“I made this minor mistake that turned my family into YouTube stars. It’s pretty ridiculous,” he said.

That’s right.

He immediately wrote to the BBC to apologize, but within 15 minutes the broadcaster asked if it could put a clip of the interview on the internet. The couple initially declined, feeling uncomfortable that people might laugh at their children. But they were eventually persuaded that the video would show they were just a regular family.

Within a couple of hours, it became clear to them that the video would disrupt their lives…

Yes, that’s because it “had been viewed over 84 million times on the BBC Facebook page as of Tuesday morning U.S. time. It has been covered by media from Uruguay to Nigeria to Australia, and dissected in thousands of news articles and social media posts around the world. Many have expressed warm feelings toward the family…”

Proving that this brief sequence of events in the life of a family doing what they do in their routine at home, spontaneous chaos and all, brought us together in ways punditry and social science brilliance never could.

Watch both videos, the one on The Federalist site, and aftermath family discussion with the Wall Street Journal here. They’re so human, so endearing.

Mr. Kelly describes his reaction (to the initial disruption) as a mixture of surprise, embarrassment and amusement but also love and affection. The couple says they weren’t mad and didn’t scold the children. “I mean it was terribly cute,” Mr. Kelly said. “I saw the video like everybody else. My wife did a great job cleaning up a really unanticipated situation as best she possibly could… It was funny. If you watch the tape I was sort of struggling to keep my own laughs down. They’re little kids and that’s how things are.”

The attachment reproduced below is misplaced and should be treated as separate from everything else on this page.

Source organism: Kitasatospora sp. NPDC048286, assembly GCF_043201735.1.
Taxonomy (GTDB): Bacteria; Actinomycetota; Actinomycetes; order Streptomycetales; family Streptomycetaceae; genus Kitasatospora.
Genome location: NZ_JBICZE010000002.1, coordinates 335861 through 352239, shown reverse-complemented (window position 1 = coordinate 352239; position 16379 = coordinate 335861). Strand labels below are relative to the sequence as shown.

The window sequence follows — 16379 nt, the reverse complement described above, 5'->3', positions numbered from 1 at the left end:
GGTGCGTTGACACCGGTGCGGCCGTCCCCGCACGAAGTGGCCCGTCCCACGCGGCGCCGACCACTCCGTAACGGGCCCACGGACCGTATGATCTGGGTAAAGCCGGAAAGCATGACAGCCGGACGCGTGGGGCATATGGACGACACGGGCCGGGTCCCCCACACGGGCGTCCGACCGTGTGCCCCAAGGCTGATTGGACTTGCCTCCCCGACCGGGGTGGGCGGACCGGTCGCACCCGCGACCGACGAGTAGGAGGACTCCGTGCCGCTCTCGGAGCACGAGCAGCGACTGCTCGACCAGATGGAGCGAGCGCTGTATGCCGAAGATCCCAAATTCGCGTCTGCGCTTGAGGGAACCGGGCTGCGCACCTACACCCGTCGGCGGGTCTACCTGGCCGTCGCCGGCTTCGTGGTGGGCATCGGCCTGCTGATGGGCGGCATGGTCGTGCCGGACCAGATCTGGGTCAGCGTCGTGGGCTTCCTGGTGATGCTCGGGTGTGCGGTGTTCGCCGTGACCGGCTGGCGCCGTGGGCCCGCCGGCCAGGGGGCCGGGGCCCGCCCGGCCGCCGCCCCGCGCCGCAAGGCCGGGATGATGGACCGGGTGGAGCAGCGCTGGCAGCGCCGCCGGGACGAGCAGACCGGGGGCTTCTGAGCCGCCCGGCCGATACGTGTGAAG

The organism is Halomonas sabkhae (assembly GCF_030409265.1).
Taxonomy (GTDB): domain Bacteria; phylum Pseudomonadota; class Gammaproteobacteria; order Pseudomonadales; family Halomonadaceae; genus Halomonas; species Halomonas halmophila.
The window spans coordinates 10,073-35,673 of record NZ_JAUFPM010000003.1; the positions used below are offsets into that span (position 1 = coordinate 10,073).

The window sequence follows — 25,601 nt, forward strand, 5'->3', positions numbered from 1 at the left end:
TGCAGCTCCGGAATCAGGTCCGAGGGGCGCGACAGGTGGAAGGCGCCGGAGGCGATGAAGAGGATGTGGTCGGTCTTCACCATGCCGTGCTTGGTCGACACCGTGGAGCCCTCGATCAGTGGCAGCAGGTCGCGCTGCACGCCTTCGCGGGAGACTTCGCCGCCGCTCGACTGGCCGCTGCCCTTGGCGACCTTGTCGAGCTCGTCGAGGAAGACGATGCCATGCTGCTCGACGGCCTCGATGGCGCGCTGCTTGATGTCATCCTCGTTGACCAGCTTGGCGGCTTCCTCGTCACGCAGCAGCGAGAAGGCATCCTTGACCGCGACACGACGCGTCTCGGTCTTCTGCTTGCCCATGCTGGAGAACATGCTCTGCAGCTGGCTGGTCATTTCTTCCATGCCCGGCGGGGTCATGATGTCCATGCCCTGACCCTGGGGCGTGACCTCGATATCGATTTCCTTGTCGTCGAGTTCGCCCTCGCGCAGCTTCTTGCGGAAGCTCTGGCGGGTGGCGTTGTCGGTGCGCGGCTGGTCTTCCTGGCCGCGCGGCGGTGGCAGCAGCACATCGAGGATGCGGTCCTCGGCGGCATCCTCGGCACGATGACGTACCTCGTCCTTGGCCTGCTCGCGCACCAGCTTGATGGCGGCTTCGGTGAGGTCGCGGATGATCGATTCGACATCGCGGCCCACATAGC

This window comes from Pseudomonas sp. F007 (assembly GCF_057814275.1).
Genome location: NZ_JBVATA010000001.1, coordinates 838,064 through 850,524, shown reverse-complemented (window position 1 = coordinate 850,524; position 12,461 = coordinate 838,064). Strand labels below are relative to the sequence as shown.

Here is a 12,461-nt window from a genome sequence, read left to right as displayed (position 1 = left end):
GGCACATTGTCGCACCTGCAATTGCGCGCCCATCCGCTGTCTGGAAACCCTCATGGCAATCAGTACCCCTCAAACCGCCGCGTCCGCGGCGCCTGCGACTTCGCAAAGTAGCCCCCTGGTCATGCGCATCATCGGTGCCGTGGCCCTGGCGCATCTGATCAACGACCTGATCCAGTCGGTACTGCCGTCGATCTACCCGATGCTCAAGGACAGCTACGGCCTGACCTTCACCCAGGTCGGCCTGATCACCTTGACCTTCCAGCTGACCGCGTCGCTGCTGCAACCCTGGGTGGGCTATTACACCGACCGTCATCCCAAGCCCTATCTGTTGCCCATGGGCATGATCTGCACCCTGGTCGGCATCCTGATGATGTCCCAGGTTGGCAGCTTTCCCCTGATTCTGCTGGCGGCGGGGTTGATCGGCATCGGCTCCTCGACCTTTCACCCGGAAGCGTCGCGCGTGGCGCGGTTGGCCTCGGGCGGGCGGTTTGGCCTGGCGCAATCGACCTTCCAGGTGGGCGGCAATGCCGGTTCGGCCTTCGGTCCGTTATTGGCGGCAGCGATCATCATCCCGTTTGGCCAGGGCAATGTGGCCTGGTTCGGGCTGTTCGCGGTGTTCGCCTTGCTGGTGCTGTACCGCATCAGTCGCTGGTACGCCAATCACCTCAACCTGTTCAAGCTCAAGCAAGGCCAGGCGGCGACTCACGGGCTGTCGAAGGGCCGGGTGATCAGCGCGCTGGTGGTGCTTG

The otherwise cool, calm, collected Dad laughs and says “This is my life, man!”

This is a life more of us can relate to, exactly, as we ‘do media’ in setting where family, or pets, or neighbors pets or lawn mowers or snowblowers just outside the door or window can cause significant distraction or interruption.

But that’s what made this more than another foreign affairs interview on a global network covering so many stories of the moment, we can’t keep up so most people don’t even try. This interview was supposed to be about the impeachment of South Korea’s president. But wound up in the Wall Street Journal as this: “When the Children Crash Dad’s BBC Interview: The Family Speaks”.

And that’s what the world needs to hear. And see.

When a man in a woman’s restroom is finally seen as wrong

And a proudly progressive mom calls for a reality check.

After opening the blog post she felt necessary to write by saying that she was reluctant to write it, as a tolerant person who would likely be labeled and derided as intolerant, ‘The Get Real Mom’ stated clearly: “This is a story about a biological man in the women’s restroom.”

Innate sensibility prevailed when a startled young mother was disturbed enough by her own experience at a Disneyland women’s restroom when a man walked in, and stayed, while women and children nervously looked for someone to say or do something. But…not…them.

First, she felt the need to establish liberal bona fides.